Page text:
When Master used to arrive at Encinitas he usually would call each devotee in at some time and talk to them. Once he did not call Sister Vajoyananda (?). She went to the ocean and cried her eyes out. When the devotees went with Master to the car to see him off, he said to her, “Remember, what I do, I do intentionally.” She saw that he was teaching her to be less dependent on him in the body. Not long afterward he left his body.
Disciples around Master could often go long periods of time without sleep because of the energy emanating from him. Master showed appreciation for every little thing the disciples did for him.
Master had a great sense of humor. Even when he was scolding, some noticed that if you looked closely at his eyes and corners of his mouth he was not at all mad. Sometimes a devotee would smile and he would burst out laughing. He liked to flip his slippers at unsuspecting nuns and then look away and pretend he didn’t know anything about it. With a very young devotee (12 years old?) he would tell her to run to the end of the hallway and he would see if he could flip his slipper all the way down the hall. He loved to take devotees out in nature, to the beach, etc. for picnics.
He said that when we tune in with him he can take our karma. When we’re not in tune, he can’t. Some karma must be worked out by us.
The Guru guards the disciple with a jealous hand
The Guru guards the disciple with a jealous hand. A story was told of a Cuban named Juan who was thrown in prison with some very rough characters. Someone gave Juan a copy of AY which he read and he tried to meditate and tune in with Master as best he could. There was one really big, burly rough guy that gave everyone trouble, but he left Juan alone. When he was asked why, he said it was because there was always this big strong-looking guy with Juan (the description fit Master!). Juan himself never saw him.
Another story. There was a lady in Guatemala who lost all her family. She wanted very much to come to the US, but had no papers. She had a picture of Master in her wallet and someone told her to just chant “Om Guru!” She set out on the bus traveling north to the US. There was a rough-looking man sitting beside her, but she felt led to ask his advice about the bus station. He told her where it was, but said she wouldn’t make it in that neighborhood at night. When they got there, the man offered to walk her all the way to the bus station. Coming into the US from Mexico, the lady was in a long line where officials were tearing through everyone’s bags, etc. She had two battered suitcases. It was obvious she was coming in to live, but she still had no papers. She chanted “Om Guru.” They tore through the bags of the people in front of her, and behind her, but when it was her turn, they just waved her on through!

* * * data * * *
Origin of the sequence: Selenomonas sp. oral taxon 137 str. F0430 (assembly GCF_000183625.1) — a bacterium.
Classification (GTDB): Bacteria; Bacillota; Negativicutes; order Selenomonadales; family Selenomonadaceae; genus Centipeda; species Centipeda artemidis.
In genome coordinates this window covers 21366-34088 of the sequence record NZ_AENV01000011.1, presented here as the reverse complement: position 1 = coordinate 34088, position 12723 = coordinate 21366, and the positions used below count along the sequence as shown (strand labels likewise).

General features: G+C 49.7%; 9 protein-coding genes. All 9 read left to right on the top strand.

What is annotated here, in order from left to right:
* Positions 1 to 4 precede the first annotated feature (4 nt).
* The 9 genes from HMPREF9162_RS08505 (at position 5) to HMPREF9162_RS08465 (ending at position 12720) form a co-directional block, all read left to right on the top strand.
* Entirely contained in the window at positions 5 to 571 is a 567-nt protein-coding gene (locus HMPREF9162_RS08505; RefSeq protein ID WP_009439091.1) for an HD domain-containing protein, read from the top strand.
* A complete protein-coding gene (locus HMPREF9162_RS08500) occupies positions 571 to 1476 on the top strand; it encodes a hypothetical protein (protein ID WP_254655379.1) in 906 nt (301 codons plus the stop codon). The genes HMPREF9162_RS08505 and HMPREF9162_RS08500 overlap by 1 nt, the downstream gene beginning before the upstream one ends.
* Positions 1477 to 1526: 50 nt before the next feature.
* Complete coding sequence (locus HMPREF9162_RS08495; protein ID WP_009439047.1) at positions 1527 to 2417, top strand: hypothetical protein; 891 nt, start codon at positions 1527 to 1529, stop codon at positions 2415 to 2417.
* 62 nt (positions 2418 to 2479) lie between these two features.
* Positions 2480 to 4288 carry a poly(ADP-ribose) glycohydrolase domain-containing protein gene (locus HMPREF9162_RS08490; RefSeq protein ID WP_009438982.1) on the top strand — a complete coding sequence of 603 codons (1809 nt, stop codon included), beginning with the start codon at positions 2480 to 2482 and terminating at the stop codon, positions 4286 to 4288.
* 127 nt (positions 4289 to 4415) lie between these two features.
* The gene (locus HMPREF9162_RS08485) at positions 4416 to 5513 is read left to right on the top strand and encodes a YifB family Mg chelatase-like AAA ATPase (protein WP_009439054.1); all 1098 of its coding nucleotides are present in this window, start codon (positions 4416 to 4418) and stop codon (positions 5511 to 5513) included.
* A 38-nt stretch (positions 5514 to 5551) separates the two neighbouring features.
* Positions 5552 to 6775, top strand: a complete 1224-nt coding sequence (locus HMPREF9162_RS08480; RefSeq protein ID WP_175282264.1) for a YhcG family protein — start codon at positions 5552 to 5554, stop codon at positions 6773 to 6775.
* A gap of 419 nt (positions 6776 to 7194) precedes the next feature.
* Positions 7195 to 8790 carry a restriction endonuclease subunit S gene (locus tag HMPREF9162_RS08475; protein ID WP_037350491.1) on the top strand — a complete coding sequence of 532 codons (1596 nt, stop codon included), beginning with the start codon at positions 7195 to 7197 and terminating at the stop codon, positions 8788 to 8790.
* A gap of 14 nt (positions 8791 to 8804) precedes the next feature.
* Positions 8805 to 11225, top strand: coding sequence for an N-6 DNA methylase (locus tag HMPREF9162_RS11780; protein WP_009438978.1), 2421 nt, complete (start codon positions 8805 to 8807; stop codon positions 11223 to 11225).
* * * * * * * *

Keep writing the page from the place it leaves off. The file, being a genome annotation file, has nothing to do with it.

Master said even the thought of a saint can save you, because you are in tune with those who are in tune with God.
If you fall down, pick yourself up. If you fall down again, pick yourself up again…
If you fall down, pick yourself up. If you fall down again, pick yourself up again. If you fall again, pick yourself up again…We are like children learning to walk. God and Master are like perfect parents. (At this point Bro. Devananda did a wonderful imitation of a toddler walking like a drunk sailor). He says we are naturally going to fall down again and again. Can you imagine spanking a little child just because he falls down while learning to walk! No, God never spanks. He loves. And if we keep at it, soon we are like the toddler who couldn’t walk one day, and then one day he’s running all over!
God’s love is so unconditional, and so is Master’s. Once a drunk disciple came to see Master, and the monks did not want him to go up, sure that Master would disapprove. Master said let him come up. The man was having mental problems. Master embraced him and gave him all his love. He said, “I will be with you no matter how many times you fall.”
Another time an alcoholic wanted to follow the teachings. He meditated with a beer in one hand, and kriya beads in the other! But he kept at it, and eventually the beads won out. No one is a perfect fit—do your best and give it to God!
Daya Mata was once asked what it would be like when we die and we see Master. She thought about it for a long time, and then she said that it would be like you were a mighty warrior with your bashed in shield and your chipped sword. You know that you were not always successful, but you did the best you could. Master will open his arms and embrace you!
Some General Counsel
How to improve concentration: Prepare before sitting down, talk to God, read, listen to a tape, give yourself a pep talk, review techniques, say affirmations. If you are sleepy or distracted you can start with kriya because it is more ‘active.’
Anger is thwarted desire. Master said, “Don’t let anyone get your goat!” You attract what you love—and what you hate!
Deny karma, but if you have done what you can, give it to God.
Attune yourself to the guru for his protection, to take your karma.
Start a new trend—instead of dwelling on people’s weaknesses, dwell on their strengths. We can be (tolerantly) aware of weaknesses, but don’t dwell on them. Bro. Devananda said he works with the monks and he has started keeping lists of their strengths. It is good to encourage people.
It is weakness to look at weaknesses.
It is strength to look at strengths.
devotee notes, SRF Silent Retreat 1998—Bro. Devananda’s Sunday afternoon talk